Monday, March 28, 2011

Shopping trip!

I finally checked out the Craftsmen's Classic Arts & Crafts Show in Chantilly, Va., on Saturday. I've seen these advertised in the papers for years, but the Dulles Expo Center always seemed so far away. (Discloser: Everything in Virginia seems far away when you live in Maryland, even if you are traveling from a near-in suburb of D.C. to another near-in suburb of D.C., and it really only takes about 30 minutes to get there. Chantilly was a little over an hour's drive.)

I had read on Lori Anderson's blog Pretty Things that she would be selling there. She is the creator of the famous (among beaders, anyway) Bead Soup Blog Party. I have been reading her awesome blog for months and find it very inspirational. I have learned a lot from it about designing jewelry and doing booth shows from reading her blog, but probably the most important lesson I'm learning is how to create a delightfully charming and engaging blog presence. I felt that I knew her before I met her (in fact, I was a little worried about coming off as a stalker). I can assure you she is as gracious and kind in person as you would expect from reading her blog.

I think I embarrassed my daughter only a little by making her take this pic with my iPhone:

Unfortunately, my snaps of Lori at her booth came out way too dark, so I cannot show off her lovely merchandise. (But check out her most recent post, and you can see her display for yourself.)

I bought a hand-blown glass bead necklace and larimer earrings from her but haven't had time to take pics.

I also bought a hand-carved wooden brooch from this guy here, after my daughter came back showing off a necklace she had bought from him. I'm afraid he'll have to go nameless, since I didn't record either his name or the name of his company. So he'll be forever preserved as the Hand-Carved-Knife-Handle-and-Assorted-Odd-Tschotkes guy.

Saturday, March 26, 2011

Meet full need

One of the advantages of having a blog that virtually no one reads is that you can write a post purely for the purpose of making a couple of friends do a spit-take! Above is a talented actor named Mark Jude Sullivan, who played Lord Byron in last night's staged reading of Camino Real. The event was part of Georgetown University's fantastic Tennessee Williams Centennial Festival. The fest runs through Sunday, with a John Waters show as the finale, I think. In addition to seeing this production, I also caught a fascinating conversation with Edward Albee the night before. (Did you know that the stars of the film version of Who's Afraid of Virginia Woolf were originally going to be Bette Davis and James Mason?)

Thursday, March 24, 2011

Field trip!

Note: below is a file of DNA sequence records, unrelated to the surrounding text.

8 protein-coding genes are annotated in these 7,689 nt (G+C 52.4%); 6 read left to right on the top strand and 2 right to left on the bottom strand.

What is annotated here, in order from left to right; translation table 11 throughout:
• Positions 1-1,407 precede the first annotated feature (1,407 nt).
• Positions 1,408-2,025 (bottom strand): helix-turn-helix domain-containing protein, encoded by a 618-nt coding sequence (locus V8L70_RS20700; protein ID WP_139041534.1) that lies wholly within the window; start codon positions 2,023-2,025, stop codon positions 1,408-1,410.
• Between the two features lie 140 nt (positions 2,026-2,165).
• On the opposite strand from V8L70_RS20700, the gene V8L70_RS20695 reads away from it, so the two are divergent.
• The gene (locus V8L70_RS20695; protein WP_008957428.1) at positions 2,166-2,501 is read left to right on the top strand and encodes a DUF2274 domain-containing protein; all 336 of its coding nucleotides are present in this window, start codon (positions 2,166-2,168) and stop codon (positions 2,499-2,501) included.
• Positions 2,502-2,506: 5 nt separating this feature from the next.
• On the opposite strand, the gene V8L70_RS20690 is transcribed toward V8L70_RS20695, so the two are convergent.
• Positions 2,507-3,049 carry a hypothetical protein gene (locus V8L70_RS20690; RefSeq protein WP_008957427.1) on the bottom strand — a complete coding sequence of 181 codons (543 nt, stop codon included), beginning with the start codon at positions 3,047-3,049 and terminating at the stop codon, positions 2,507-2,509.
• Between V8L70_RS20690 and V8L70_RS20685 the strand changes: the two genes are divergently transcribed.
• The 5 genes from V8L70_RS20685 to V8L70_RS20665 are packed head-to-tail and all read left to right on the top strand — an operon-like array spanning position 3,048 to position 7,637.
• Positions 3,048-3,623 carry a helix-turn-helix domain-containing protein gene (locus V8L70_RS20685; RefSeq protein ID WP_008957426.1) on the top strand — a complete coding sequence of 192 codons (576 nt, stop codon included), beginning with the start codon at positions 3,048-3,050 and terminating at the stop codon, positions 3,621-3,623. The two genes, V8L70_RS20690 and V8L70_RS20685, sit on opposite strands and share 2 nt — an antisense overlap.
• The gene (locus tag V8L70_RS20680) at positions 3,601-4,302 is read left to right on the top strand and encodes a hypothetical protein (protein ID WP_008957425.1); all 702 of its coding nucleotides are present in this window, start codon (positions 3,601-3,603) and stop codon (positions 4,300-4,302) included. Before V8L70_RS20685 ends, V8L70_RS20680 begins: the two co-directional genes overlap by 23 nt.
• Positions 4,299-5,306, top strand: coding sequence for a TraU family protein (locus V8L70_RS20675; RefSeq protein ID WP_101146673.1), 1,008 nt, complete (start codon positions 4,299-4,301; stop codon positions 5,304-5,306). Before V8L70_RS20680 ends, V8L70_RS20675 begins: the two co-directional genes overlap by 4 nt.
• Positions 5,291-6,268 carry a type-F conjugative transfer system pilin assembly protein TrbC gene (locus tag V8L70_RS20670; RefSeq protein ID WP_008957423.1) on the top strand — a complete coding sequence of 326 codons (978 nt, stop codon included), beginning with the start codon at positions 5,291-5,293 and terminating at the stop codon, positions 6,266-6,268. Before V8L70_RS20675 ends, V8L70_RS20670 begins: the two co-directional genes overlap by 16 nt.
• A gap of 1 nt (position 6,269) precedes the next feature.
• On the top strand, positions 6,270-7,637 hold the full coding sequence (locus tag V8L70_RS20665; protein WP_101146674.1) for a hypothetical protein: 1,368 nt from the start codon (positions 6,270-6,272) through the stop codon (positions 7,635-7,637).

Last night my digital media class went to Google's Washington headquarters for a presentation by Peter Greenberger, one of the company's communications people. I am learning so much in that class. In fact I am flexing my nascent social media muscles by attempting to post on my blog remotely from my iPhone while I wait for a shuttle back to the office.

If you're reading this, it means I succeeded!

Tuesday, March 22, 2011

Never say never

We used to have the loveliest ornamental tree in our front yard. Someone told me once that she thought it was a species of blooming magnolia, but I never really knew for sure. It was a favorite climbing tree for our daughter and other neighborhood kids, because it was very Y-shaped, with these two strong branches coming off a short, stout trunk. Its blooms were a lovely harbinger of spring, arriving even before the cherry blossoms.

About six or seven years ago, it severed in two after a bad storm, and we paid to have it chopped up and toted away. But every year, a feisty little sprout shoots up from the flush stump and offers up a few blossoms. 

This year, I think it may have graduated to "shrub" status. Let's hear it for hanging in there!

Sunday, March 20, 2011

Macaroni groggers

I had a blast at the IFFP Purim festival today. I sold my jewelry at a crafts table there, and had contributed a  pearl necklace and earrings set to the silent auction (see previous post).

"Macaroni groggers" refers to the boxes of pasta that people were asked to bring and shake. It is a tradition during Purim festivals to shake groggers, rattles and any other kind of noisemakers whenever the name "Haman"is said during the reading of the story of Esther. Once the pasta boxes had done their duty as noisemakers, they were collected for donation to a local soup kitchen.

The favorite part of my morning was meeting a young artist named Sarah, who was about 11 or 12, I think. She told me that she made jewelry and that her grandmother had taught her how. She also said she loved to paint. She chatted with me all during my setting up, admired several of my designs and bought a pair of iridescent blue teardrop earrings from me--my first sale of the day. Thanks, Sarah!

Tuesday, March 15, 2011

Do you like this necklace?

Well, it can be yours if you attend the IFFP Purim festival and silent auction in Silver Spring, Md., this Sunday. Five braided strands of bronze and cream freshwater pearls, interspersed with glass "pearls" and gold-plated spacer beads, the choker is my donation to this wonderful group and cause.

(I threw in matching earrings, too.)